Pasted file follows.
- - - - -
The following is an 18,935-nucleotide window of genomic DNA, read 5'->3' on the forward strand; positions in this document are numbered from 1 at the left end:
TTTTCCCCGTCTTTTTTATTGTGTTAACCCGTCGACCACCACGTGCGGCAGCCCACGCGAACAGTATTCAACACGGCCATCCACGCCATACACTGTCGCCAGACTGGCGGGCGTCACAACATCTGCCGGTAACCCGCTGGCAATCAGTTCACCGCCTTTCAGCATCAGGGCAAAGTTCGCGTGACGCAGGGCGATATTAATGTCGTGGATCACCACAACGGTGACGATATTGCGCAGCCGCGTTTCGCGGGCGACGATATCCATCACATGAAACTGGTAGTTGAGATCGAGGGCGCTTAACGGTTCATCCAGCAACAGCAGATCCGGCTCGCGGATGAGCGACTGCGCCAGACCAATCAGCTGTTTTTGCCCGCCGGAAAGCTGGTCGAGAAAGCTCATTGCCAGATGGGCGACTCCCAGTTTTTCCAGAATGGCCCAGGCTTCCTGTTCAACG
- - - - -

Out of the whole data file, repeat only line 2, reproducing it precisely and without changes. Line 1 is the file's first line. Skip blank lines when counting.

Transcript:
TTTTCCCCGTCTTTTTTATTGTGTTAACCCGTCGACCACCACGTGCGGCAGCCCACGCGAACAGTATTCAACACGGCCATCCACGCCATACACTGTCGCCAGACTGGCGGGCGTCACAACATCTGCCGGTAACCCGCTGGCAATCAGTTCACCGCCTTTCAGCATCAGGGCAAAGTTCGCGTGACGCAGGGCGATATTAATGTCGTGGATCACCACAACGGTGACGATATTGCGCAGCCGCGTTTCGCGGGCGACGATATCCATCACATGAAACTGGTAGTTGAGATCGAGGGCGCTTAACGGTTCATCCAGCAACAGCAGATCCGGCTCGCGGATGAGCGACTGCGCCAGACCAATCAGCTGTTTTTGCCCGCCGGAAAGCTGGTCGAGAAAGCTCATTGCCAGATGGGCGACTCCCAGTTTTTCCAGAATGGCCCAGGCTTCCTGTTCAACG